Normally, your heart contracts and relaxes to a regular beat. Certain cells in your heart make electric signals that cause the heart to contract and pump blood. These electrical signals show up on an electrocardiogram (ECG) recording. Your doctor can read your ECG to find out if the electric signals are normal.
In atrial fibrillation (AFib), the heart's two small upper chambers (atria) don’t beat the way they should in a forceful, and rhythmic way. Instead of beating in a normal pattern, the atria beat irregularly and too fast, quivering like a bowl of gelatin. It’s important for the heart to pump properly, so your body gets the oxygen and food it needs.
How do I know I have atrial fibrillation?
Here are some of the symptoms you may have:
- Irregular and rapid heartbeat
- Heart palpitations or rapid thumping inside the chest
- Dizziness, sweating and chest pain or pressure
- Shortness of breath or anxiety
- Tiring more easily when exercising
- Fainting (syncope)
Can AFfib lead to other problems?
Yes. You can live with AFib, but it can lead to other medical problems including:
- Heart failure
- Chronic fatigue
- Additional heart rhythm problems
- Inconsistent blood supply
The risk of stroke is about five times higher in people with AFib. This is because with AFib blood can pool in the atria and blood clots can form.
What can be done to correct it?
Treatment options may include one or more of the following:
- Medicines, such as beta blockers or antiarrhythmics, to help return your heart rate to a normal rhythm
- Medicines such as digitalis, calcium channel blockers or amiodarone, to help slow your heart rate.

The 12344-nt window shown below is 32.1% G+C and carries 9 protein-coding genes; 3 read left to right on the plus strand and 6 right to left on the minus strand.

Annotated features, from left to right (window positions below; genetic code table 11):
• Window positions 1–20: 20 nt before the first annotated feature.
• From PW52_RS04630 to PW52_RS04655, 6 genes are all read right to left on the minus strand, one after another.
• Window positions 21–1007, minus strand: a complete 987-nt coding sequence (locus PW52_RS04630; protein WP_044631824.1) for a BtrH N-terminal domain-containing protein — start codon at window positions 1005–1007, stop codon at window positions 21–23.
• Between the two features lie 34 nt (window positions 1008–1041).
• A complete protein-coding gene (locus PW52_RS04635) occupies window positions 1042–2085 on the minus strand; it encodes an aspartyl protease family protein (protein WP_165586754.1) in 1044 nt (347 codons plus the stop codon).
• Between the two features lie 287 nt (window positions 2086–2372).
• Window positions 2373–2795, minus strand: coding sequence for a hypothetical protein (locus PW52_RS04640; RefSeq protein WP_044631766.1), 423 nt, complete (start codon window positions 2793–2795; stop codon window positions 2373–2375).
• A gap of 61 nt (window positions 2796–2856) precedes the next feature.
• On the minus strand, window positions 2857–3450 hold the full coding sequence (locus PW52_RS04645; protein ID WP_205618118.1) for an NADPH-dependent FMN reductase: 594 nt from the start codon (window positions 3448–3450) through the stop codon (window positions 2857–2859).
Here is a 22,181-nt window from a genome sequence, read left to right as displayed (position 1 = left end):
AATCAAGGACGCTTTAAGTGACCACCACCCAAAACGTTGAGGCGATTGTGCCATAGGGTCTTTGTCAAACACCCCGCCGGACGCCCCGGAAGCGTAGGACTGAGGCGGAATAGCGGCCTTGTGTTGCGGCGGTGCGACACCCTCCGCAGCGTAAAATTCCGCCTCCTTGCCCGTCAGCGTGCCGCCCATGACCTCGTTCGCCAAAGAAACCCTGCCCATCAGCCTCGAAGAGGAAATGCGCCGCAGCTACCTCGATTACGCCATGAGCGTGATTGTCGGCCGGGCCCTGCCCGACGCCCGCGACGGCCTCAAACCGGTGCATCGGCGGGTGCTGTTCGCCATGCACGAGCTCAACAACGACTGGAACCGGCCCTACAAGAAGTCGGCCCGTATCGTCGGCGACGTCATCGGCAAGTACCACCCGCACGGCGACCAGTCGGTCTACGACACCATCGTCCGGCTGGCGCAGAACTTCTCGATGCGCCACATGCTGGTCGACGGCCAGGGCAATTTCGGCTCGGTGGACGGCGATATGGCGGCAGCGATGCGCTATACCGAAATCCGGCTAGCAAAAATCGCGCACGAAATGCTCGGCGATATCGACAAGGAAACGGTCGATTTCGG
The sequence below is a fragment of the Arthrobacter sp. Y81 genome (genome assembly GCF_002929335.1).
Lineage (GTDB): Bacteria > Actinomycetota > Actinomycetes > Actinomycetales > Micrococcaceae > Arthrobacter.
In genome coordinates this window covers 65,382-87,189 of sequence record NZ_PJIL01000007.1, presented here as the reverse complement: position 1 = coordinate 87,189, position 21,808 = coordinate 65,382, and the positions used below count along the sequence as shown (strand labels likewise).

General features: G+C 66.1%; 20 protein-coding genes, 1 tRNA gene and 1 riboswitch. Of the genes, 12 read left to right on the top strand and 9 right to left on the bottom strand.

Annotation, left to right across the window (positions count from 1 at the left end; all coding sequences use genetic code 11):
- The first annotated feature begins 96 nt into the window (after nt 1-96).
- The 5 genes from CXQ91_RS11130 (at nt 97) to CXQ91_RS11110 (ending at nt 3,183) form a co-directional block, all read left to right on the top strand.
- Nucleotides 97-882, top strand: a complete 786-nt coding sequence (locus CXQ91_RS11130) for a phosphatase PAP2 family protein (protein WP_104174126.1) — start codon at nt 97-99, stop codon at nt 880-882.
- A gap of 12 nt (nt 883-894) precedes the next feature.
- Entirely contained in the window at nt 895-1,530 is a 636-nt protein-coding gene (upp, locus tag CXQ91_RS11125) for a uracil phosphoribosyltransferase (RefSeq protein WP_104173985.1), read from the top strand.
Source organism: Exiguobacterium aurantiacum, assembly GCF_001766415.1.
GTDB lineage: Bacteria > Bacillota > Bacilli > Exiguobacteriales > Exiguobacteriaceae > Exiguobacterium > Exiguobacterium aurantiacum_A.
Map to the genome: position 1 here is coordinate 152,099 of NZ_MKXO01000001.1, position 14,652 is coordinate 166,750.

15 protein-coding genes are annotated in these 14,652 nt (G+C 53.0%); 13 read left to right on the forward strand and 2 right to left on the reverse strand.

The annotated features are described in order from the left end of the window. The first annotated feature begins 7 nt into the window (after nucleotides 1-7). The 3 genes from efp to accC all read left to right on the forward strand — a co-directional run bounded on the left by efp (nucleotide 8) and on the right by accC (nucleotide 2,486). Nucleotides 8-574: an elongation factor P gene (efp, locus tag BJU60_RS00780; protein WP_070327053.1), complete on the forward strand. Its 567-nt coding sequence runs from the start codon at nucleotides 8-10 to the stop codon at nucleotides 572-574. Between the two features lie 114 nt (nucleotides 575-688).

- Blood thinners to keep blood clots from forming.
- Electrical cardioversion (an electric shock) to change the beat of your heart back to normal.
- Surgery, a pacemaker or other procedures may be needed.
How can I lower my risk of stroke?
To reduce your stroke risk, your doctor may prescribe you drugs to keep blood clots from forming. Two examples are anticoagulants and antiplatelets such as warfarin and aspirin. Anticoagulants include warfarin and three other more recently FDA approved drugs referred to as novel oral anticoagulants or NOACs — dabigatran, rivoraxaban and apixaban.
- Always tell your doctor, dentist and pharmacist if you take any of these medications.
- If you have any unusual bleeding or bruising or other problems, tell your doctor right away.
- Call 1-800-AHA-USA1 (1-800-242-8721), or visit heart.org to learn more about heart disease and stroke.
- Sign up to get Heart Insight, a free magazine for heart patients and their families, at heartinsight.org.
- Connect with others sharing similar journeys with heart disease and stroke by joining our Support Network at heart.org/supportnetwork.
Do you have questions or comments for your doctor or nurse?
Take a few minutes to write your own questions for the next time you see your healthcare provider. For example:
What should my pulse be?
How do I take my pulse?
©2015, American Heart Association